Steers reach $2000 a head at Colac

Strong demand for weaner steers at Colac sale


Agents say weights up and demand strong.


Agents reported excellent quality and strong demand at the annual steer weaner sale at Colac.

Around 2000 head were yarded.

Charles Stewart livestock consultant Matt Nelson said the prices reflected that weights were up on previous years.

"Our best calves obviously were getting up over 400 kilograms but there was a lot of calves in the 370-400kg [range] that probably other years wouldn't have been that heavy.

"That's probably as dear cattle sale as what we've probably seen, dollars per head wise, just purely because of the weight.

"A lot of those heavy calves were making 480c/kg.

"Some of those lighter calves towards the end of the sale were 600c/kg and up to 700c/kg for little 200kg calves, that's huge money."

Nutrien livestock manager Phil Douglas said the agency's yarding averaged about $1730 a head.

"It was a very good yarding of cattle and I know there wouldn't be a single person that's complained about the sale today, except for people trying to buy," Mr Douglas said.

"Plenty of fellas were saying their average was $600 to $700 better than last year."

The bidding began with Angus steers, with RW & LF Kemp's first pen of six at 464kg selling for 431c/kg or $2000.

Their second pen, with nine at 427kg, then sold for 451c/kg or $1930, while Bellerson sold 19 at 378kg for 486c/kg or $1840.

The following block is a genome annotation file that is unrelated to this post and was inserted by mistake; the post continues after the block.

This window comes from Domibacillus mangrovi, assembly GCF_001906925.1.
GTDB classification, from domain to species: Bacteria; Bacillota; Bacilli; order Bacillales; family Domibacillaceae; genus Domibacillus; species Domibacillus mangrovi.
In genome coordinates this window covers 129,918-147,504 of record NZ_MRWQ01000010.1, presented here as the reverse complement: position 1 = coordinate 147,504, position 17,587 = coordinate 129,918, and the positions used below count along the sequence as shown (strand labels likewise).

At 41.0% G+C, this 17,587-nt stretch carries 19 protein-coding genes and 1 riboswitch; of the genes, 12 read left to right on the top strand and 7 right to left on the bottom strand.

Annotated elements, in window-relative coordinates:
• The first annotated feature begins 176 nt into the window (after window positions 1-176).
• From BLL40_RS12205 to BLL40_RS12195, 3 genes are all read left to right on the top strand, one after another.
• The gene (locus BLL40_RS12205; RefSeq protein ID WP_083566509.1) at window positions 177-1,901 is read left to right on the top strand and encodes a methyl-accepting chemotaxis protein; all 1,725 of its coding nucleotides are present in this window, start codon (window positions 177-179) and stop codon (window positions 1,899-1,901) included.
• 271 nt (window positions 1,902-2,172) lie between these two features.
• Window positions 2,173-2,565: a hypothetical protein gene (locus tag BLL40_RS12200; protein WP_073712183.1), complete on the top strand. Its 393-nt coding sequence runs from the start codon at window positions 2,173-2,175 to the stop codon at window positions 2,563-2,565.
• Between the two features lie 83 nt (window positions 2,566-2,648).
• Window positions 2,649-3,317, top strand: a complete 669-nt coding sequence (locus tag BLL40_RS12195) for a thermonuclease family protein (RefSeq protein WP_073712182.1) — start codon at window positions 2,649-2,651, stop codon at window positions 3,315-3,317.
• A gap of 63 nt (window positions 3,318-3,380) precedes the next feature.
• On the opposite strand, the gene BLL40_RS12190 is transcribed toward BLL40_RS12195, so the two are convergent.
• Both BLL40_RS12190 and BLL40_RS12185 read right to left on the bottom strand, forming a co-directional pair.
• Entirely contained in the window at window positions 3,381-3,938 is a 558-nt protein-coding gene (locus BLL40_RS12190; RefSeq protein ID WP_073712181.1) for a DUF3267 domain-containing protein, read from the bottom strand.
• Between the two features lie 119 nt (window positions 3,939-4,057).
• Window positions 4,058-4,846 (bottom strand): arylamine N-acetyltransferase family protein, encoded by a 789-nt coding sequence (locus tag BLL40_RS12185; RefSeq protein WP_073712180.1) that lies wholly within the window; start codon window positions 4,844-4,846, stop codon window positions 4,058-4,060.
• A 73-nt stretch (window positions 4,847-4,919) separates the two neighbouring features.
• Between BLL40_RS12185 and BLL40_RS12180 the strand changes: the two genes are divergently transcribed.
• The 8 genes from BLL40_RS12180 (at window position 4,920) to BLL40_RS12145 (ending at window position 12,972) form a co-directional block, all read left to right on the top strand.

Lariggan sold 21 steers at 397kg for 460c/kg or $1830.

M & L Jacobs sold 185 head in total, including 42 at 388kg for 474c/kg or $1840, and 50 at 336kg for 532c/kg or $1790.

Demand was also strong for Herefords, with MG & HM Smith selling a pen of 16 at 341kg for 480c/kg or $1640.

Moonmoote sold 12 at 352kg for 463c/kg or $1630 and 24 at 270kg for 592c/kg or $1600.

Mr Douglas said prices were good across the day, with Herefords on par with Angus, although the heavier European breeds did not quite match the British breeds.

There was support from local and northern buyers.

"We had two orders from Gippsland and we never bought a calf for them, they gave us a bit of money but we just didn't have enough," he said.

"They said 'buy British bred, buy as many as you like', and we never filled the old wheelbarrow."

He said the good prices reflected the work that went in by producers.

"Some people say it's too much money, but I think that for the work the producer puts in, not just this year but over the years with breeding, and don't forget that these prices have been pretty good the last few years, the last couple of years, but not 10 years," he said.

"As long as the bloke that's bought the cattle today, he makes a quid.

"While they're making a quid, they'll be back and we've got to have that if we have an annual sale like that every year."


From the front page

Sponsored by